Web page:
Five Key Stats About Canadians’ Mental Health

Canadians are stressed about work, and caregiving can have a negative impact on their mental health, notes a report from the Mental Health Commission of Canada.

Its report, Informing the Future: Mental Health Indicators for Canada, reveals the current landscape of the mental health of Canadians.

Here are five notable statistics mentioned in the report:

1. Among Canadian workers ages 15 to 75, 28.4% reported high work-related stress. This rate has gone down slightly since 2005, but a substantial proportion of workers are highly stressed most of their working days.

2. Of Canadians age 15 and over who provided care to an immediate family member with a long-term health condition, 16.5% reported very high levels of stress. Canada’s aging population means we expect more people with dementia and other chronic illnesses will need family care. Consequently, a rise in the number of family caregivers experiencing excessive stress can be expected.

Read: Caregivers need employer support

3. In 2013, 99,203 Canadians received Canada Pension Plan disability benefits for mental health reasons, representing 30.4% of all claims. This figure has steadily increased since 2004 and is higher than disability benefits claimed for other health reasons.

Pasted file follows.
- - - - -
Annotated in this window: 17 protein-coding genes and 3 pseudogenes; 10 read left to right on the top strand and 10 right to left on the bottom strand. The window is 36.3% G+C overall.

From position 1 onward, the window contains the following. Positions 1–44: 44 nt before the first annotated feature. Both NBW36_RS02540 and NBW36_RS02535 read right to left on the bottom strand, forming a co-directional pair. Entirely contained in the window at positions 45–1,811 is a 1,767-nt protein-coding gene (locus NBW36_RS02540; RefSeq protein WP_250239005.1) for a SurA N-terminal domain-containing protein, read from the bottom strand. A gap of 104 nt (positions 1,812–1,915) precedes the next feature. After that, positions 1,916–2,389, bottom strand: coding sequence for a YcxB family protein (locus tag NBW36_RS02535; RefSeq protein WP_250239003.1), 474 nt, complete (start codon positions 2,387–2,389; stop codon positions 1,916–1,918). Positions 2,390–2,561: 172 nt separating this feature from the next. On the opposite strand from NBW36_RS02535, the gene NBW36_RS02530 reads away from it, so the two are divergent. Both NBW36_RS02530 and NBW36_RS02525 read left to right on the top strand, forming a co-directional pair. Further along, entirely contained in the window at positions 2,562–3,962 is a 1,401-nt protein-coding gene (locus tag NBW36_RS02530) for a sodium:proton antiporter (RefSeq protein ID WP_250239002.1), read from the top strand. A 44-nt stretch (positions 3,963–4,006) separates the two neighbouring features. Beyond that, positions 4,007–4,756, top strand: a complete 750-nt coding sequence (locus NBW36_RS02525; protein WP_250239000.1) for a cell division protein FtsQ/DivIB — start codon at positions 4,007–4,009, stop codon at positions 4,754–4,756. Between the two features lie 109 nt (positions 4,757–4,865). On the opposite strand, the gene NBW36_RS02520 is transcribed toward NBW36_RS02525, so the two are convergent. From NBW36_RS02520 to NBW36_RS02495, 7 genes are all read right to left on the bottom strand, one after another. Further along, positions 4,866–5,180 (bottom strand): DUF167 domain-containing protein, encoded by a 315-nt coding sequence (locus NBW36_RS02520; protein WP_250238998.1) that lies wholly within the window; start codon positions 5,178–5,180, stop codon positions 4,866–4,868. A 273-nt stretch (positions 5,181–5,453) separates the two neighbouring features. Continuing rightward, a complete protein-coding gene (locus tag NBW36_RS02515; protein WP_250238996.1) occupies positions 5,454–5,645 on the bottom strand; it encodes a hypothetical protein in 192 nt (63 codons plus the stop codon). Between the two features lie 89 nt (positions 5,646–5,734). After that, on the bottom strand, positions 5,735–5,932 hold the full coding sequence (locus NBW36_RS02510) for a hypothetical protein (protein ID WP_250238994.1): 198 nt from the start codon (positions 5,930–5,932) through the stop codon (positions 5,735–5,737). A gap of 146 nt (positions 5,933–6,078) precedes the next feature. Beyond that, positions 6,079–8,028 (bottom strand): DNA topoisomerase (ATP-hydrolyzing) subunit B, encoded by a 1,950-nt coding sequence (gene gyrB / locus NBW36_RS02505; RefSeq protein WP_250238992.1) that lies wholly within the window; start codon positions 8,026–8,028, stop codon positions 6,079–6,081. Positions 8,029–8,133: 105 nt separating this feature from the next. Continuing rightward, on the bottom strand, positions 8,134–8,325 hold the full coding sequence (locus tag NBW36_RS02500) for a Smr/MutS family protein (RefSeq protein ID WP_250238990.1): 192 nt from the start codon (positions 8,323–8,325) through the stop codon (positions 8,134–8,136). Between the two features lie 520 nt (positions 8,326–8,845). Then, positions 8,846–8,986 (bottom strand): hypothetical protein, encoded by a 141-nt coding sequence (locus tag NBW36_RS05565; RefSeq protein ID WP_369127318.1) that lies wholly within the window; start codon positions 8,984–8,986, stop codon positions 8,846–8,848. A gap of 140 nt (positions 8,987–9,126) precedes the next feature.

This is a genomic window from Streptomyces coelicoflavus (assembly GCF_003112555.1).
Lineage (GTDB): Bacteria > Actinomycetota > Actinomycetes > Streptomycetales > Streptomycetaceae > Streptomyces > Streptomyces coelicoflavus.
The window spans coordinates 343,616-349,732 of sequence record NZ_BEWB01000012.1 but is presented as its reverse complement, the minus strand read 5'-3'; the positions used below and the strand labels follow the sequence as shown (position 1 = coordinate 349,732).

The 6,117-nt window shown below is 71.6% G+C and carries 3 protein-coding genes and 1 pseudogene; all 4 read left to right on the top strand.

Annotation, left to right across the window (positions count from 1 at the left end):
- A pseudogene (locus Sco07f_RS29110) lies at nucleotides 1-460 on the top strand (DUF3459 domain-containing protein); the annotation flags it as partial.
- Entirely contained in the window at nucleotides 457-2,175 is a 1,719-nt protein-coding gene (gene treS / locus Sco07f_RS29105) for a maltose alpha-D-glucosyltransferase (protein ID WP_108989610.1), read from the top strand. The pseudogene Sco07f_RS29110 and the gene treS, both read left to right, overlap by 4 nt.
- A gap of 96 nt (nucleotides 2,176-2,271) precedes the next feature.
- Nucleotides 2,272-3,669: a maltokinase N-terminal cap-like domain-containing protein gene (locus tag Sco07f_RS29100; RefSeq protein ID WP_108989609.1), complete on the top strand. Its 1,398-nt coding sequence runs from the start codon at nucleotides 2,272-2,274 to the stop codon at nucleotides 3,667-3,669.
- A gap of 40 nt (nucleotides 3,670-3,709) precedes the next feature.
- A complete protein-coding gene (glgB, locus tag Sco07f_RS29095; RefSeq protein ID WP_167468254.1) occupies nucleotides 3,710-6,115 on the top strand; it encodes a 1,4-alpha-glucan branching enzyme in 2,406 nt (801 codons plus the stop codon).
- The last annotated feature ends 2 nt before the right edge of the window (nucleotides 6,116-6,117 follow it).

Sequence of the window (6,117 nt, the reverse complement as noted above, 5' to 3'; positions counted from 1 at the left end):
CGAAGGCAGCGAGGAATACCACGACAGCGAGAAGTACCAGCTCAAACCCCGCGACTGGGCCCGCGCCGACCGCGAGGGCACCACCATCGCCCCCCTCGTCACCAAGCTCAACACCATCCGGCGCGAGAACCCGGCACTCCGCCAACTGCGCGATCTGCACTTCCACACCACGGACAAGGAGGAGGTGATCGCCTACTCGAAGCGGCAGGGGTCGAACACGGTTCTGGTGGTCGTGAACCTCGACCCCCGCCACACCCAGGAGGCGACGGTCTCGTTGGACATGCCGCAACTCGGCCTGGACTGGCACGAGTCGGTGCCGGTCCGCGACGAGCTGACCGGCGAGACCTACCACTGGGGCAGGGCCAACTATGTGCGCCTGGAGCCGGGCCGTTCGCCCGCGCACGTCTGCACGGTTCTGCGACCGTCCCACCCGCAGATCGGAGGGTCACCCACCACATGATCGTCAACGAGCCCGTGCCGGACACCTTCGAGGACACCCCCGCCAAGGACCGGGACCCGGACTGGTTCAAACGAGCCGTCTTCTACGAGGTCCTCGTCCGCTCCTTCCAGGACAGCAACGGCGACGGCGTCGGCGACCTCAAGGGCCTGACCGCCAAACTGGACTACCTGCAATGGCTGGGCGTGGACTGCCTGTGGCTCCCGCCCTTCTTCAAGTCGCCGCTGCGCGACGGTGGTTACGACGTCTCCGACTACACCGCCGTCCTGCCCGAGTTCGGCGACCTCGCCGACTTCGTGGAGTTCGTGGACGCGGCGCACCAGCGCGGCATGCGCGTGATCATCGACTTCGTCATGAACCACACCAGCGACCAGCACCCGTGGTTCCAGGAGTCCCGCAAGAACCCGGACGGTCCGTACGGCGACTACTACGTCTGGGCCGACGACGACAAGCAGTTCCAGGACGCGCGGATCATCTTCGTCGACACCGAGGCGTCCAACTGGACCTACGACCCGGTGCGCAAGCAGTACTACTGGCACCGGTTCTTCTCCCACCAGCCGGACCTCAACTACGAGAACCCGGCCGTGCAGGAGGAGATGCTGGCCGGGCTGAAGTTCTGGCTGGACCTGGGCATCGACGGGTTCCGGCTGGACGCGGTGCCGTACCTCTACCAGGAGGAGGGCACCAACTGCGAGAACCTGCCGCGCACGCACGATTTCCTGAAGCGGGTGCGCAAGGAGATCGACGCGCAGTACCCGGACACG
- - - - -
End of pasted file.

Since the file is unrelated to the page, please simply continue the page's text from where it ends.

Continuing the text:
4. Only one-third of Canadians, age 12 and older, with common mental health conditions report very positive mental health. This proportion hasn’t changed much from previous years, but it’s dramatically lower than the 72% of Canadians without a mental disorder who report very positive mental health.

5. In 2011, 10.8 per 100,000 people—or 3,728 Canadians—died because of suicide. Suicide rates in Canada, while stable over time, are higher than in some other G8 countries.

Read: 230,000 Ontario adults considered suicide in 2013

“Having a clear understanding of both the problems and opportunities, and putting this knowledge to work in our communities, is critical to making inroads in mental health in Canada,” says Louise Bradley, president and CEO of the Mental Health Commission of Canada.

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© Copyright 2015 Rogers Publishing Ltd. Originally published on

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